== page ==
Charity Kalebbo Ahimbisibwe, the head of the Citizens' Coalition for Electoral Democracy in Uganda, says she does not believe that the 2021 elections for president and parliament were free, fair and credible.
Charity Kalebbo Ahimbisibwe, executive director of the Citizens' Coaltion for Electoral Democracy in Uganda (CCEDU)
DW: Would you describe the January 14 elections as free and fair?
Charity Kalebbio Ahimbisibwe: That's a very tough question to answer. You see, if you're going to talk about a free and fair election, you have to talk about the quality of the campaign, you have to talk about the nomination, you have to talk about both the "pre-" and the "during" process. And the Electoral Commission has done so well during the "during" process — the time of voting up to end of voting — in terms of updating the public, but the "pre-" had a lot of problems. It had violence in it, it had a limited time frame, it had the one point where two million Ugandans were not given a chance to register, It had little organization of polling stations.
It also had the lack of participation because the voters were not given a chance to interact with their candidates in rallies because of COVID-19. So they ended up not having sufficient information.
And then also the election had the question of the shutdown of social media. That hanging on its head, and the fact that there was not a lot of information flow — you now put it on a weighing scale and begin to ask yourself. It is hard to answer the question was it free, fair and credible? It had aspects of all the three. But whether it was 100%, I don't think so.
What is your opinion of these elections?
My impressions of this election is that not very many voters came out to vote. A majority of them stayed away. Remember there were 18 million, but we are thinking of about 12 million that showed up to vote. That means about seven million did not vote and tells you that either they had no one to vote or they decided to abscond for reasons best known to them. But most likely they didn't know who to vote for or they were even just making a statement that maybe they don't want to be caught in this political tide altogether.
So I make of the election three things: The young people showed up in big numbers and voted. And so the the 58% plus of the president is coming from those who have clocked 35 years old and above who know "I have my car, I have my business, I have my home, I have my children" and they want to galvanize that status quo.
And they also thought of NUP (National Unity Platform) as the alternative, not having sufficient leadership experience to maintain the status quo.
The opposition NUP leader and presidential candidate Bobi Wine (Robert Kyagulanyi Ssentamu) cited some situations of vote rigging, the stuffing of ballot boxes, and said he would not concede defeat.
At the polling stations that we observed, we did not see any ballot stuffing. And at the 2,190 polling stations we observed in a scientific way that reflects the 34,000 polling stations, we did not come across rigging and ballot stuffing.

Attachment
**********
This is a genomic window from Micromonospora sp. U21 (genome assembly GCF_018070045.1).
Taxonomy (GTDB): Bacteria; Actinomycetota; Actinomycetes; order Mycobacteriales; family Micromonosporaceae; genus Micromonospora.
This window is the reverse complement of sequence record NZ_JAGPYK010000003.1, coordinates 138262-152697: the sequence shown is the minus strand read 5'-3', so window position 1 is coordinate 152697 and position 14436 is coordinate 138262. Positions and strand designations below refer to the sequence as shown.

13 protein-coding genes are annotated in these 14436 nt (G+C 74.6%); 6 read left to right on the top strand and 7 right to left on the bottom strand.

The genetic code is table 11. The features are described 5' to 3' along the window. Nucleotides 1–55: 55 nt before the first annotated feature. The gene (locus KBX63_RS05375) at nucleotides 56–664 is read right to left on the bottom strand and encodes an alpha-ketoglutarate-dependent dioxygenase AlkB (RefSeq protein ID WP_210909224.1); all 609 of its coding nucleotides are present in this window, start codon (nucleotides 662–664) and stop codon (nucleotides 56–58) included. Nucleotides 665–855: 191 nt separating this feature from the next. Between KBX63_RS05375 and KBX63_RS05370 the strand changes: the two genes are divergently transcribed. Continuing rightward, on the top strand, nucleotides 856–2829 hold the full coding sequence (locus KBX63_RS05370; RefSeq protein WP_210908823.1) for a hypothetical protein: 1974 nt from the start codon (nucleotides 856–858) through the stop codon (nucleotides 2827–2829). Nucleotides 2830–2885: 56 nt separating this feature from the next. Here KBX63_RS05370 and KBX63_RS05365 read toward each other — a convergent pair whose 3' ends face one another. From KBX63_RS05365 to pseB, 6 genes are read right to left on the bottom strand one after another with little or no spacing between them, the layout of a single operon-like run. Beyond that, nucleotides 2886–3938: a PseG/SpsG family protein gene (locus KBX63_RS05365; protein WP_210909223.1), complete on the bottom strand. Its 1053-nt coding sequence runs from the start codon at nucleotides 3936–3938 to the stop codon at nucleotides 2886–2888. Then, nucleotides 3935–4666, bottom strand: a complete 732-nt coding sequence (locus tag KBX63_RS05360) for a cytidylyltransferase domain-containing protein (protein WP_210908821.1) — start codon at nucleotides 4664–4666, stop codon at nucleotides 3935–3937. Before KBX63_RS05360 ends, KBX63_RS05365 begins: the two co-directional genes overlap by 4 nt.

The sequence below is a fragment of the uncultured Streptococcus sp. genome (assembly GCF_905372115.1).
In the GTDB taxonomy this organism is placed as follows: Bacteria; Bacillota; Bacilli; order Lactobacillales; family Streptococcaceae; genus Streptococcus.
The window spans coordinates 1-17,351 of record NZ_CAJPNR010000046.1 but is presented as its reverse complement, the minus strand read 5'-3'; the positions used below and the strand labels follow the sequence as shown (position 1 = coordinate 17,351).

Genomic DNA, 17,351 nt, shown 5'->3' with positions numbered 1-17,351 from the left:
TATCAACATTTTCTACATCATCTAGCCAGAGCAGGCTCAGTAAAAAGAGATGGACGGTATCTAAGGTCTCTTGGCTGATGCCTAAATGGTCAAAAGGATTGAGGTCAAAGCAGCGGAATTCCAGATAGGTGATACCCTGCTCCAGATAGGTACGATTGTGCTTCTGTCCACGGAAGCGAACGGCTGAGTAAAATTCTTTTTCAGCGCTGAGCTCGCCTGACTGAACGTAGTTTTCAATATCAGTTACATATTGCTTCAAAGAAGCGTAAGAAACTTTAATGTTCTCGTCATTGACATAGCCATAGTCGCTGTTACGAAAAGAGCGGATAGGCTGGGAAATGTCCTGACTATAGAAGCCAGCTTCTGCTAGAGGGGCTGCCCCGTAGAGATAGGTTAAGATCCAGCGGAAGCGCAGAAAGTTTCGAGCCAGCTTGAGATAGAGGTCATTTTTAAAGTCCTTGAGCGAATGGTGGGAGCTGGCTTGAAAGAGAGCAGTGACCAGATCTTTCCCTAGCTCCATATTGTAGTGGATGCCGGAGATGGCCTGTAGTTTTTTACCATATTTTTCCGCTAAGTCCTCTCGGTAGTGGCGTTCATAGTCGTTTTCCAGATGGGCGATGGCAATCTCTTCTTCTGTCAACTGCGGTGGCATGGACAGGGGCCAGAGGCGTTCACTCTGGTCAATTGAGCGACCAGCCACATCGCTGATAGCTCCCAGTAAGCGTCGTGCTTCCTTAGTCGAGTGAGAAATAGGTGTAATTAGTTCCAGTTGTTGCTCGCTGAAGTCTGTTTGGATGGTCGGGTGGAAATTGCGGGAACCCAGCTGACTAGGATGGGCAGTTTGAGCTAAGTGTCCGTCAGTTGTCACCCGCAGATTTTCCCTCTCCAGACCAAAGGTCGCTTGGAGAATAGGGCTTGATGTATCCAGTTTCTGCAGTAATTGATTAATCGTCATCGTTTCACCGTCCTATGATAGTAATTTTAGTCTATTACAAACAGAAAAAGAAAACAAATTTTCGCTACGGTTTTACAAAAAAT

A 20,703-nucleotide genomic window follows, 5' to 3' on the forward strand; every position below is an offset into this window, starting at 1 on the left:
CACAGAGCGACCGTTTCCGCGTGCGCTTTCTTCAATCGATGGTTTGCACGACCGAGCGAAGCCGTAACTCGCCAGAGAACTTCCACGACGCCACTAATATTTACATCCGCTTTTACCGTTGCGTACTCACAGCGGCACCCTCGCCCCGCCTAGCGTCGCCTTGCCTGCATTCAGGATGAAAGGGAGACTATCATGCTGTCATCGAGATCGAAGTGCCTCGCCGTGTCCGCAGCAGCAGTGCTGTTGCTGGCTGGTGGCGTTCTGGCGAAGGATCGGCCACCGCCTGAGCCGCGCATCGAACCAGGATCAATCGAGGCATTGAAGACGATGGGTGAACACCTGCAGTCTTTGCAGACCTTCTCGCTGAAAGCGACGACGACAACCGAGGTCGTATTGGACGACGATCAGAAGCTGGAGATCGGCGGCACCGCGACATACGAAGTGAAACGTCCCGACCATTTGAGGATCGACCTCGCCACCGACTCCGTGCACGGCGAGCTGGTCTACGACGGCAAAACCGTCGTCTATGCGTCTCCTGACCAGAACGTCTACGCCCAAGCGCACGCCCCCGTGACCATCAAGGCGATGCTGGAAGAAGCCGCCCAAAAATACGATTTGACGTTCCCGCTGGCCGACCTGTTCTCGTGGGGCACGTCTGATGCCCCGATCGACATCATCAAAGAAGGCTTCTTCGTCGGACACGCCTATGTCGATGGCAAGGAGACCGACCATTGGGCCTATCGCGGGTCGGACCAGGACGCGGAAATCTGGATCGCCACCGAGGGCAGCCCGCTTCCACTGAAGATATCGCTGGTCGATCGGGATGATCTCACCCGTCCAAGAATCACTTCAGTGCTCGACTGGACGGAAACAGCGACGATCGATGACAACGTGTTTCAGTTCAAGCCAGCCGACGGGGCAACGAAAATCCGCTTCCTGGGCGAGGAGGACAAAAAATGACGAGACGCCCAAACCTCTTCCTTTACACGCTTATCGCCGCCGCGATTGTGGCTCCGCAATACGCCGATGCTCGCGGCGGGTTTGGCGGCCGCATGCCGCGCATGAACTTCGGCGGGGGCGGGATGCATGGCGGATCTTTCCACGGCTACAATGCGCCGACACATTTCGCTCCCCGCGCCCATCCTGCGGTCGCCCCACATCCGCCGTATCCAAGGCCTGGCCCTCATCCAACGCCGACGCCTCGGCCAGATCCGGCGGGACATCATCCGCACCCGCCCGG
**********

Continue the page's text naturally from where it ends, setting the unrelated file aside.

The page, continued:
The only thing that we saw, at only one or two polling stations, was the question of returning officials giving one voter more than the three ballots that they were supposed to have. We saw that at about three polling stations. The other thing that we saw, a bit significantly, was party agents being denied a chance to be at the polling stations and arrested a night before the elections. But rigging, ballot stuffing — I don't think so. It was largely a peaceful process. Maybe the Honorable Kyagulanyi should actually bring evidence to that effect.
What do you see coming out of this election?
I see a lot of room for dialogue, for reconciliation. I see a lot of lessons we can pick out of this election. In some places there was a lot of what we call protest vote. That is why you saw a high turnover of ministers and former members of Parliament. So many ministers were dropped in this election, even ministers that we thought are dear to the public.
Now, that is speaking to something. The voter is saying there are certain things we've asked you to do and you've ignored them. And one of them was the question of amending the Constitution. The question of lifting the (presidential) age limit. Ugandans had said don't change the Constitution — we still need a safety net because, whether we want it or not, we must talk about the Uganda of the future. What kind of constitution will govern the future? What kind of government do we want going forward? And we also need to reflect on the democratic institutions. How do we strengthen the court? How do we strengthen the parliament?
We saw a lot of civil society being locked up during this time of elections, and that all create space for the need for dialogue, for government to understand the work that civil society does to promote democracy are not necessarily agents of foreign forces that want to pull down government.
And, I also think that there is a need for dialogue for government to understand development partners and why they come on board. Development partners were not here to support the process of voter education, you have seen so many spoiled ballots, you have seen the lack of information during the election with over seven million people staying away because there is no voter education. When the donors are part of the process and help to have voter education, the turnout is much better.
Benita van Eyssen contributed to this article.